I tip my hat to Roger for his excellent judgment and for his leadership. Roger has agreed to stay on as my advisor as he starts to pursue his research interests. For those who are trying to entice Roger to work on their projects, my advice is to remember the Old West saying: "The best way to get a cowboy to do something is to suggest he is too old for it."

From left: Accelerator Division Deputy Head Paul Czarapata, outgoing AD Head Roger Dixon and new AD Head Sergei Nagaitsev are not short on cowboy spirit. Photo: Elliott McCrory, AD
In Brief

Education Office holiday sale - today and tomorrow

Get your Fermilab gear and science toys today and tomorrow at the Education Office holiday sale outside One West.

Prepare for the winter holidays with Fermilab gear. From 11 a.m. to 2 p.m. today and tomorrow, stock up on winter clothing, science toys and more at the Education Office's Super Science Stocking Stuffer Sale. The sale will take place next to One West. Most major credit cards are accepted.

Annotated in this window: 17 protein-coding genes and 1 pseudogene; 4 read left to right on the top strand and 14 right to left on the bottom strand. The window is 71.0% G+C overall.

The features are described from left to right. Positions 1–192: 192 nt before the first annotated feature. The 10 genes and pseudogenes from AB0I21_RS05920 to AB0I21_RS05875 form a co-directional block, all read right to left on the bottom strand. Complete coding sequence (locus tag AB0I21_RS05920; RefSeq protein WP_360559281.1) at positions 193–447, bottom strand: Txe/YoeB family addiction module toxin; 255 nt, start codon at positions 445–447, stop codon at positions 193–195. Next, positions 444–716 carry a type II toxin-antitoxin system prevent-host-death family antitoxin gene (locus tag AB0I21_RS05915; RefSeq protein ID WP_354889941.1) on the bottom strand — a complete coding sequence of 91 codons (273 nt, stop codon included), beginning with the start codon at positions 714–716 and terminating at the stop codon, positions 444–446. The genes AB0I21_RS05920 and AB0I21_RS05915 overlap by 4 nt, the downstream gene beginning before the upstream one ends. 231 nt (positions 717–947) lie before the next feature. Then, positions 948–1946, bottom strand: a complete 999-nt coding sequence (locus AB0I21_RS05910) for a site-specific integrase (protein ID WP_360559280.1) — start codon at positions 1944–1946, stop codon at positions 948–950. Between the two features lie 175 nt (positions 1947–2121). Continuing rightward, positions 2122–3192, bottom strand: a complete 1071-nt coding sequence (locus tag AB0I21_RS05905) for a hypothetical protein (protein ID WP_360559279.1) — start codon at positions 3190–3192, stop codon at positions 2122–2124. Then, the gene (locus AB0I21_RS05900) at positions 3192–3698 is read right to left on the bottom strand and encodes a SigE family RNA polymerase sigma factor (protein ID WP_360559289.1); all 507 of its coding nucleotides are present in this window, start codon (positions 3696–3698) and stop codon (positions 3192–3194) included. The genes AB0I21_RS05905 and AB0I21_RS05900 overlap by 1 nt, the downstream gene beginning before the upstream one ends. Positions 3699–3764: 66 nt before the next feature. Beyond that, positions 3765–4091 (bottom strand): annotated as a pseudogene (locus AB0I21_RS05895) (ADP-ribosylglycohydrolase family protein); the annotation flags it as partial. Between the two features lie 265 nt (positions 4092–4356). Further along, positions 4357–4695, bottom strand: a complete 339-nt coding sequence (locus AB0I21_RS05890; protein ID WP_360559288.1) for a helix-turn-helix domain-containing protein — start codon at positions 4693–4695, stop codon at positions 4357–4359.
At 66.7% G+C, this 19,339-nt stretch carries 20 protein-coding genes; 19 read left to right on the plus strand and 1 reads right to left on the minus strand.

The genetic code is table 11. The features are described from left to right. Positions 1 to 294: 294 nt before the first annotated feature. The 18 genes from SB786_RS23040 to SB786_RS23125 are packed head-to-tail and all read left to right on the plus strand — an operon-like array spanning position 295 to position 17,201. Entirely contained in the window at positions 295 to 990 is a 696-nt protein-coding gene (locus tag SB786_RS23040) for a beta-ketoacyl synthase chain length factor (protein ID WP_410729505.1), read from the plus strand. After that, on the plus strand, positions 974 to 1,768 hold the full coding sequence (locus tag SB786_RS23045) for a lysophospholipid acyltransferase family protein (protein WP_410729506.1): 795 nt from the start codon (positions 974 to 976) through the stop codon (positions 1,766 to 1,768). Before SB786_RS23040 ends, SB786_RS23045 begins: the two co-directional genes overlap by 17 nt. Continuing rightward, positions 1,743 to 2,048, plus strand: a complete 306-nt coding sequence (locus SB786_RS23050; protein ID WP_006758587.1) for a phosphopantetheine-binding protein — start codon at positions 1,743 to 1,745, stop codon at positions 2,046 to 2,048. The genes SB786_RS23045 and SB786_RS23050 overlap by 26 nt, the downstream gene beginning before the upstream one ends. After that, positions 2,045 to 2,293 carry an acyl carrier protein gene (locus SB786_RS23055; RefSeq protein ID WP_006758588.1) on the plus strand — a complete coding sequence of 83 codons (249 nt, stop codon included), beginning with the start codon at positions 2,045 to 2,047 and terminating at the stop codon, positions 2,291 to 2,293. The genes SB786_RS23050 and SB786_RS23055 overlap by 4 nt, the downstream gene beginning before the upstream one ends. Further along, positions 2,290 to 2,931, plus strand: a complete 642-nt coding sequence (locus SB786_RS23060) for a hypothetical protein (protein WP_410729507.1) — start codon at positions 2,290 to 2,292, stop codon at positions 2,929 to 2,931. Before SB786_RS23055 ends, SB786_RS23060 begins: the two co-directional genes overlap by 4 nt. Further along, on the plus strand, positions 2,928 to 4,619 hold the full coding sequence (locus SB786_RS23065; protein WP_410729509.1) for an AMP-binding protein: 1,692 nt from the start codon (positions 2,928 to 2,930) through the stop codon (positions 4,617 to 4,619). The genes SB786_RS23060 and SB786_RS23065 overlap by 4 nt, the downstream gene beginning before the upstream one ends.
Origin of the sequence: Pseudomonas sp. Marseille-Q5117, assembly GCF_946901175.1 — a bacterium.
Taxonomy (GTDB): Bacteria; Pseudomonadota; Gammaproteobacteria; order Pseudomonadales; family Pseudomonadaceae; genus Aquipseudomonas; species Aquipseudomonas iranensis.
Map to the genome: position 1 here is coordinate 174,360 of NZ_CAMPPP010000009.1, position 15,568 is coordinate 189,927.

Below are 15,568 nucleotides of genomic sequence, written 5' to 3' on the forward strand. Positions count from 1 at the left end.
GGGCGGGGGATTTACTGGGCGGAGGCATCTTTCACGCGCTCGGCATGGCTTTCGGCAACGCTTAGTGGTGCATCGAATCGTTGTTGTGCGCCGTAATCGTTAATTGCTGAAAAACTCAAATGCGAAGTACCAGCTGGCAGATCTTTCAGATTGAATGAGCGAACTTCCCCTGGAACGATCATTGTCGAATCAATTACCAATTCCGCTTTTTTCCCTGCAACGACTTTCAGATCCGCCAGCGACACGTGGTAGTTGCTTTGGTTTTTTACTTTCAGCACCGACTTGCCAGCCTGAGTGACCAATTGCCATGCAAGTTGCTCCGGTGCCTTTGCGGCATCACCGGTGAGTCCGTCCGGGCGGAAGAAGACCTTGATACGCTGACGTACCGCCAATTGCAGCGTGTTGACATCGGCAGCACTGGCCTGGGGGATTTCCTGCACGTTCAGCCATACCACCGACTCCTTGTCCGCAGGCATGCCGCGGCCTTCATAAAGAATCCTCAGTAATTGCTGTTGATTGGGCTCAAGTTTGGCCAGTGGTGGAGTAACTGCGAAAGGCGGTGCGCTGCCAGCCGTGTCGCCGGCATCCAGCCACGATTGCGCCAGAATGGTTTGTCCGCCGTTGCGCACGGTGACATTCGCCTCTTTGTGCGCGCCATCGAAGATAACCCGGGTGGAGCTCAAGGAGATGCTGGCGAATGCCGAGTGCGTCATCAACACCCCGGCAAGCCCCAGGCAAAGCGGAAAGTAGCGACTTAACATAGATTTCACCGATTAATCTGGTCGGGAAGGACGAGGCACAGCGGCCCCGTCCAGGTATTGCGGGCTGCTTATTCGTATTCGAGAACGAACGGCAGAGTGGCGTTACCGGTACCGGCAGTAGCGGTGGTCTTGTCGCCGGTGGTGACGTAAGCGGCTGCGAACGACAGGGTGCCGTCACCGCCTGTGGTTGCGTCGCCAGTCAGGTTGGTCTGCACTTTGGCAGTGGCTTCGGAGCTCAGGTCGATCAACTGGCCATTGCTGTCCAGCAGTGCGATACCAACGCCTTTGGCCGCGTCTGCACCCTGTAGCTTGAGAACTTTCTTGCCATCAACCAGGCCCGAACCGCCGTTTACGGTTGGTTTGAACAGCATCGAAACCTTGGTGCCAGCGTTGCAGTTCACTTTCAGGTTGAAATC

Safety Update

ESH&Q weekly report, Dec. 10

This week's safety report, compiled by the Fermilab ESH&Q Section, contains three incidents.

A contract employee stepped on a piece of metal, which pierced his foot through his rubber-soled shoes. He went to the Medical Office, which recommended he visit his doctor.

A contract employee's leg was lacerated by a saw whose guard malfunctioned. He went to the emergency room and received 10 sutures.